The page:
Bethel Regional High School (BRHS) wants to prepare all high school students to have the same job opportunities. A new state-funded program will match students with disabilities with local businesses for summer jobs.
The program is designed for students with varying disabilities, whether those are learning disabilities, communication delays, or students on the autism spectrum.
"The students would be able to work for about 4 to 6 weeks this summer up to full time, if that's what they have an interest in, and then there is a classroom component that we'd meet once a week, for a couple hours, to address that," said BRHS teacher Jane Belanger.
Belanger is recruiting employers and students for the program. She’s figuring out what the students’ needs are, and how to address those in a workplace.
Ashley Crace, Lower Kuskokwim School District Director of Special Education, says that early work experience helps students decide which paths to take for college or career.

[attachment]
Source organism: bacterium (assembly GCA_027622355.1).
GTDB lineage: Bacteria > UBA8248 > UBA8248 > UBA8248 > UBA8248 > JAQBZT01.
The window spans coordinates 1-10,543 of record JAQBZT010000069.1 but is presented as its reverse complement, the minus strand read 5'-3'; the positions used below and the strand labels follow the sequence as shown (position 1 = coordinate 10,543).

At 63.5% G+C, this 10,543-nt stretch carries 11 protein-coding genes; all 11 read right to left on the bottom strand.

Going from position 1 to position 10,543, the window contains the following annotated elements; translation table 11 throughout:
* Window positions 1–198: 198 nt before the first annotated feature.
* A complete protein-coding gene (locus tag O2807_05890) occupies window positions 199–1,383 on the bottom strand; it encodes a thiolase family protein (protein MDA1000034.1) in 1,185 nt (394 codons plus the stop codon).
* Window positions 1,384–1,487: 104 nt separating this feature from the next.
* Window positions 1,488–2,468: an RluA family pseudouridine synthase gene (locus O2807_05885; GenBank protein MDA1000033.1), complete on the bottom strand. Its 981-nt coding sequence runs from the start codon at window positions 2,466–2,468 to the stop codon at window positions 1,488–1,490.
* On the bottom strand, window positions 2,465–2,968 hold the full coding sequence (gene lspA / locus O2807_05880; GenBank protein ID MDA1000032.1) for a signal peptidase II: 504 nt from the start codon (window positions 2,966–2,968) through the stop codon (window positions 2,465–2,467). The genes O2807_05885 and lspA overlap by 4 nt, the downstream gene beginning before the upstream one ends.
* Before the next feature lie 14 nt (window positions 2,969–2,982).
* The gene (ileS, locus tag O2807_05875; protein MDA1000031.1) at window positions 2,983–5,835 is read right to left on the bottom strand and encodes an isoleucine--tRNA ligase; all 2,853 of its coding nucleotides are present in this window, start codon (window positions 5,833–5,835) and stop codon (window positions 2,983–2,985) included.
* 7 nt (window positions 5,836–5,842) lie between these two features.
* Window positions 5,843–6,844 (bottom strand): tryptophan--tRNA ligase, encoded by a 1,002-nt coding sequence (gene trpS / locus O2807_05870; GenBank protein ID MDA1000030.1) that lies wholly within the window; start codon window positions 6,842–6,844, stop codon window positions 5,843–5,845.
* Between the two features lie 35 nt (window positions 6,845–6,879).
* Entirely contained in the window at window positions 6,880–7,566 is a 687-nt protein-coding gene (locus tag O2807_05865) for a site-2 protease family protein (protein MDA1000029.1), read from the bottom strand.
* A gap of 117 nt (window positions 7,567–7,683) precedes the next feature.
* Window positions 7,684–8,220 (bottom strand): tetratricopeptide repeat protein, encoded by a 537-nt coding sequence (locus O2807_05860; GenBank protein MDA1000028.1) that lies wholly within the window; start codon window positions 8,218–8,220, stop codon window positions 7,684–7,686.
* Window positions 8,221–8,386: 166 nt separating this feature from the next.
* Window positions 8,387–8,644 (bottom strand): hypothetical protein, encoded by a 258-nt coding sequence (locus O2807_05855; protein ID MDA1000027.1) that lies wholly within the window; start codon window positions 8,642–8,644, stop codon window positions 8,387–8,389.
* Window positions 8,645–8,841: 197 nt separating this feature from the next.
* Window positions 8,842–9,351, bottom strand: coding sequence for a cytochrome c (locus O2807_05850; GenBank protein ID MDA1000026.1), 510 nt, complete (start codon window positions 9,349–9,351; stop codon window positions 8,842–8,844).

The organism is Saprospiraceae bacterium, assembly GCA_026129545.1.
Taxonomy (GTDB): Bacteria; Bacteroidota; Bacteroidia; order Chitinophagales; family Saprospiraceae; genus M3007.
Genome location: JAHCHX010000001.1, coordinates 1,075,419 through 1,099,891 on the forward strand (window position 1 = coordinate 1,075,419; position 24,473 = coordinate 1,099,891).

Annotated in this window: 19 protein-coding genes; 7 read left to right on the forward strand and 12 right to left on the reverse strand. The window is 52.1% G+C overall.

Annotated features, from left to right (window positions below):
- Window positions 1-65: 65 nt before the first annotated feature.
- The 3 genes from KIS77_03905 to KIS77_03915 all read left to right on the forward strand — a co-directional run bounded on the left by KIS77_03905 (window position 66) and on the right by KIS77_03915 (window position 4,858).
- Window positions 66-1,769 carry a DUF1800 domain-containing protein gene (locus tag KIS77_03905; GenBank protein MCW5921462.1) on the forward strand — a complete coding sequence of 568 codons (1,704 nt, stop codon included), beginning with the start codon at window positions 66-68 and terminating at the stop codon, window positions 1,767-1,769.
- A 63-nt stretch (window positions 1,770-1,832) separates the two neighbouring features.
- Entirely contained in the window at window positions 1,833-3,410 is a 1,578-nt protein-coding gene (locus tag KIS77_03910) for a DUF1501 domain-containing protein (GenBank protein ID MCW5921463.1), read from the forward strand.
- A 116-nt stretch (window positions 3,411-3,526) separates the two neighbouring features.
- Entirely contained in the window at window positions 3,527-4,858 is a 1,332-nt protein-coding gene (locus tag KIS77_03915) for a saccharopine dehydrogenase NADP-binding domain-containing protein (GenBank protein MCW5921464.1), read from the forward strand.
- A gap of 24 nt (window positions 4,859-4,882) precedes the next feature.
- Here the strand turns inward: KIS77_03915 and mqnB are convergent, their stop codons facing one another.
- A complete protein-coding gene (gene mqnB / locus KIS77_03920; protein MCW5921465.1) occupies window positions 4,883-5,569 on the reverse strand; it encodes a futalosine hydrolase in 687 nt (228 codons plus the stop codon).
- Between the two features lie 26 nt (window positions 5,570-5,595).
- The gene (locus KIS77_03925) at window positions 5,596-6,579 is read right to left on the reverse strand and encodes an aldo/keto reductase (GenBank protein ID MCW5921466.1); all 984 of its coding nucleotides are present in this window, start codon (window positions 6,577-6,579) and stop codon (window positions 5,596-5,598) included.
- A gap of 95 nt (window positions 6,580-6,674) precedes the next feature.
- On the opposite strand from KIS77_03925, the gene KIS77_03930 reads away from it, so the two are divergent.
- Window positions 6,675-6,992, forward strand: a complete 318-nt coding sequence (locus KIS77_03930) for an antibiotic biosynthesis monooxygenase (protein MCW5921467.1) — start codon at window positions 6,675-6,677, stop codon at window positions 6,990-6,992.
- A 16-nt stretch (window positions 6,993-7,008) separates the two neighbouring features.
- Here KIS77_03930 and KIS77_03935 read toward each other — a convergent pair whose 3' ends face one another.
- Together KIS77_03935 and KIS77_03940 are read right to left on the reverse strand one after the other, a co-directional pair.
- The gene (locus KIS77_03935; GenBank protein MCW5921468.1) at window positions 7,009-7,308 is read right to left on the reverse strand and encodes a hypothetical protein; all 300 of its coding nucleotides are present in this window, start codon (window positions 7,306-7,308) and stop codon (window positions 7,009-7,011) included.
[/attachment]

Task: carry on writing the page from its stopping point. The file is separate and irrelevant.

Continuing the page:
“Employment is competitive out there," said Crace. "So it's our job as educators to help them be ready or feel comfortable regardless of whether it's at a port, or being a mechanic, or the local airlines, or the subsistence lifestyle of fending for yourself and your family."
The state will pay students a minimum wage of $9.80. Crace hopes that local employers looking for summer staff will consider their program and the benefits it has for the community.
"We as a school district want to say, 'okay, doesn't matter what their skill level or needs are, we as a community as a whole, in the Delta, are going to figure out ways to help our kids.'"
For more information about the summer jobs program contact Jane Belanger at Bethel Regional High School.